Prior to the completion of the first semester of study, the master's student must identify a major professor and file the Major Professor Designation/Compact Between Biomedical Graduate Students and their Research Advisors. This form and the full AAMC Compact Between Biomedical Graduate Students and their Research Advisors is available on the GSBS Forms and Guidelines website.

Advisory Committee

Each student must select an advisory committee. The major professor and/or the graduate advisor assist the student in selecting members to serve on the advisory committee. The committee guides the student in selecting course work appropriate for the degree program, defines research goals, monitors research progress, approves the research proposal, and provides scientific guidance. The advisory committee administers the final examination for the degree.

The major professor serves as chair of the advisory committee. Advisory committees for MS students must include at least two additional UNTHSC graduate faculty members. Qualified individuals may be approved as temporary graduate faculty members in addition to the two UNTHSC graduate faculty members for the purpose of adding specific expertise to student committees. The temporary appointment ends with the expert's service on the committee. Requests for more than one temporary graduate faculty member per committee must be approved by the dean. Furthermore, all students in programs requiring thesis will be assigned a university member (see details below) who ensures that the policies and procedures of GSBS and UNTHSC are upheld.

Each student is required to meet with his/her advisory committee at least once per academic year.

Students in MS programs that do not require internship practica or thesis projects are not required to designate advisory committees.

Advisory Committee (Specialized Master's)

Prior to the beginning of each student's internship practicum experience, the graduate advisor assigns an advisory committee. The committee guides the student to define practicum goals, monitor internship progress, approves the practicum report proposal and provides scientific guidance. The advisory committee administers the final examination for the degree.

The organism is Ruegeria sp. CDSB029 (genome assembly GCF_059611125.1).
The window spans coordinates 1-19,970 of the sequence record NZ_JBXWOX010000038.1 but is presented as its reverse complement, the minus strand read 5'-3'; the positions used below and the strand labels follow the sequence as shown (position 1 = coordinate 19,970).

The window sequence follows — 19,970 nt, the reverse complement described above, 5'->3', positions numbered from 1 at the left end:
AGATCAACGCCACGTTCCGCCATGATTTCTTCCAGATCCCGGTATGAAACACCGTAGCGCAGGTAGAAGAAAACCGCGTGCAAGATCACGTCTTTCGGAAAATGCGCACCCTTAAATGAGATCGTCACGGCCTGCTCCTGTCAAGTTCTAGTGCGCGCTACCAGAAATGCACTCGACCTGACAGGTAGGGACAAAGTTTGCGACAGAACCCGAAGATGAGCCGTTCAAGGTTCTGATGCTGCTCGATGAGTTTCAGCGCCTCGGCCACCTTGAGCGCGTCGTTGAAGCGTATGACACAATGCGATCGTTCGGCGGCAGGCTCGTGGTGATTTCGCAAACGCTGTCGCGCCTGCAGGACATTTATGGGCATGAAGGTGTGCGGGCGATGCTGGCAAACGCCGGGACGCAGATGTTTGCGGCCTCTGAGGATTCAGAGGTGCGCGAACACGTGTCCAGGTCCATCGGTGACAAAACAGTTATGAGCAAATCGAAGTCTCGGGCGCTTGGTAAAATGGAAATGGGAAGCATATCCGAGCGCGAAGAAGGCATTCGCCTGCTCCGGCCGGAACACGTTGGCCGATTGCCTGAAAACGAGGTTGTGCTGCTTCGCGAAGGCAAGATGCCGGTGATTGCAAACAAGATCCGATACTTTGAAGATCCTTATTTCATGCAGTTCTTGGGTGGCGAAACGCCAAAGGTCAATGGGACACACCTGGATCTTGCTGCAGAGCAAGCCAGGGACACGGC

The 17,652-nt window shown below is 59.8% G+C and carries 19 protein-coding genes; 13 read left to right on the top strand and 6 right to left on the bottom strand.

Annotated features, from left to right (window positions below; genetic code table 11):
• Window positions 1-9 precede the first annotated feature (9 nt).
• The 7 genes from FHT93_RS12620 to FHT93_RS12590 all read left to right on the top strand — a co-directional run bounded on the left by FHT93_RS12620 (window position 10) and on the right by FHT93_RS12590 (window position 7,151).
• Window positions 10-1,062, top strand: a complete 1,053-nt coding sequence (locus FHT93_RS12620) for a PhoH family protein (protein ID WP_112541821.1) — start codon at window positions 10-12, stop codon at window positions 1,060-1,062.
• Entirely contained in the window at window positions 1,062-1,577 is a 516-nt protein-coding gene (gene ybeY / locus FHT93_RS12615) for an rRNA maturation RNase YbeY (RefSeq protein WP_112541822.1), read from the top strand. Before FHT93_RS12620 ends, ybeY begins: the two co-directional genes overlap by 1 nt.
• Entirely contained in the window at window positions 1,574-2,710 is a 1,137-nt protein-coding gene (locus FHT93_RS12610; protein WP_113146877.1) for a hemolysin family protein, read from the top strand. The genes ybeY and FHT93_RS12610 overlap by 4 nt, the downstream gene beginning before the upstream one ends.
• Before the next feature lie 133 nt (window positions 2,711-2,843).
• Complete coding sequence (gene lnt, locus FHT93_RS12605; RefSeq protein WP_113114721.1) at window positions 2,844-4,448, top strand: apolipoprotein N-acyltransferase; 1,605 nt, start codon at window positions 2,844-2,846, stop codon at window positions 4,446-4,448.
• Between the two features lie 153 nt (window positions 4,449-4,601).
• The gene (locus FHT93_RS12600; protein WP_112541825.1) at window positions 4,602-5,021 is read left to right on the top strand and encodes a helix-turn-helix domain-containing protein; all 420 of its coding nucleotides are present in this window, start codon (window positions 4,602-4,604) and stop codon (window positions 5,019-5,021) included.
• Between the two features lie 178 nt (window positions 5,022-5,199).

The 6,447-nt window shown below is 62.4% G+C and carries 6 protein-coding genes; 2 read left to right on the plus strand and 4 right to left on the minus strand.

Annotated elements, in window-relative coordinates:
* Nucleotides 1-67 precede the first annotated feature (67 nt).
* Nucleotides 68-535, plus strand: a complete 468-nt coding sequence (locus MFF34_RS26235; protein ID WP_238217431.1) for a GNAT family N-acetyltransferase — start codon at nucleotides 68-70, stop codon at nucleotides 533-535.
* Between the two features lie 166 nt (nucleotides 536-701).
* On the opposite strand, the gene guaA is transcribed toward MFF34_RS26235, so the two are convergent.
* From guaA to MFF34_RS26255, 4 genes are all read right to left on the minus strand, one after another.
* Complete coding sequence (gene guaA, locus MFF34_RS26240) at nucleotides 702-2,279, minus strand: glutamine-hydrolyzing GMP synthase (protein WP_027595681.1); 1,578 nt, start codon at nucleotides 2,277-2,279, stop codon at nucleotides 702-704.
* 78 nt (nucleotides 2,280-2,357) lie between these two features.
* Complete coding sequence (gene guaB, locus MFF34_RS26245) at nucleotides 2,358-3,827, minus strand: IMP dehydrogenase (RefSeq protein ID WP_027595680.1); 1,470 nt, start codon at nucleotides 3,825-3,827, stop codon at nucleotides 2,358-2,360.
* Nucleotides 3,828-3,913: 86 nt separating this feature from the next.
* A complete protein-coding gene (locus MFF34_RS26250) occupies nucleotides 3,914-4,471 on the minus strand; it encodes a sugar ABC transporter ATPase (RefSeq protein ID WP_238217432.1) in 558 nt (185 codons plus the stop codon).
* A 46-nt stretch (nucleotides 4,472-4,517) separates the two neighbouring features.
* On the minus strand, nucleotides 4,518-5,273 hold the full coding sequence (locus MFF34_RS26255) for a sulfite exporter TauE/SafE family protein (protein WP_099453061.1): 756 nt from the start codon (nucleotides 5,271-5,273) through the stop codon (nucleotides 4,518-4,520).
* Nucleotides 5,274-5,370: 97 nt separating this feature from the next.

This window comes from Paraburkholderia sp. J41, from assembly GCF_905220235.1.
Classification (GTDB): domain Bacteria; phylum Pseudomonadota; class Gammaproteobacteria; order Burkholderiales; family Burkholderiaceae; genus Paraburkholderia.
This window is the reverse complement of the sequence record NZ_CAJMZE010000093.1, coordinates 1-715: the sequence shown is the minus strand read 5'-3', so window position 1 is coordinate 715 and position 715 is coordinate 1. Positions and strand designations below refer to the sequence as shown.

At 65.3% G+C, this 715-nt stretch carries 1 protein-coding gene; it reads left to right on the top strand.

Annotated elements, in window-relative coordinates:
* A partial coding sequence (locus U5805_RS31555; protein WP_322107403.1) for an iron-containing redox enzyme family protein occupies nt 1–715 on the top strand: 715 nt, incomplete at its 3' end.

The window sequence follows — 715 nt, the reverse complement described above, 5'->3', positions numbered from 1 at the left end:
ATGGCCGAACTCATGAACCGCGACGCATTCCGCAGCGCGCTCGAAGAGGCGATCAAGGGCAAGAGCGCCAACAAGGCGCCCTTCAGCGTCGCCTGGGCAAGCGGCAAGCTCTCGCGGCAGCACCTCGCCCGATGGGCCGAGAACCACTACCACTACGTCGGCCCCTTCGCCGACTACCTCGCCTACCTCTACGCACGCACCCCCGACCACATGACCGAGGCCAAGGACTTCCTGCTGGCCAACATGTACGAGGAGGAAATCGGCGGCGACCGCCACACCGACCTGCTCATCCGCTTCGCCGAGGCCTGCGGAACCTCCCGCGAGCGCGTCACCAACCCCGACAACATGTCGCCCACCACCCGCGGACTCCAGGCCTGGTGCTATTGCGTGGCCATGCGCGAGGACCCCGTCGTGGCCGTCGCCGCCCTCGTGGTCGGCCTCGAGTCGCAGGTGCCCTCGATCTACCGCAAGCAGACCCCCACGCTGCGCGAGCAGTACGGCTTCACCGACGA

The major professor serves as chair of the advisory committee and must be a full-time UNTHSC graduate faculty member. Two additional committee members are required: one UNTHSC graduate faculty member and the on-site practicum mentor who will have temporary graduate faculty membership.

Students in specialized master's programs are not assigned university members.

Degree Plan

Before the completion of the second semester of study, a degree plan listing all courses should be prepared by the student, approved by the student's advisory committee, graduate advisor, and dean. The major professor and advisory committee members are chosen on the advice of the institute director and/or graduate advisor in the major area. All subsequent requests for degree plan changes must be approved by the advisory committee and submitted using the degree plan form.

Degree requirements listed in the graduate catalog currently in force at the time the student's degree plan is approved by the dean are those that must be completed by the student.

Students in MS programs with lock-step curricula are not required to file a degree plan.

University Member

When the advisory committee is formed for students in programs requiring thesis, the dean will appoint a university member.

The primary responsibility of the university member on both MS and PhD committees is to ensure that the policies, procedures and standards of GSBS and UNTHSC have been upheld. The university member may choose to participate but must be present in any formal hearing (see below for list of such events); however, such participation is not mandated by GSBS. The university member's signature on appropriate forms indicates that the integrity of the review process has been upheld. It is the responsibility of the university member to report to the dean any inappropriate due process.

The university member must be present at all formal hearings that require a vote which include the annual progress summary, thesis proposal presentation, and the final thesis seminar and defense.

Research Proposal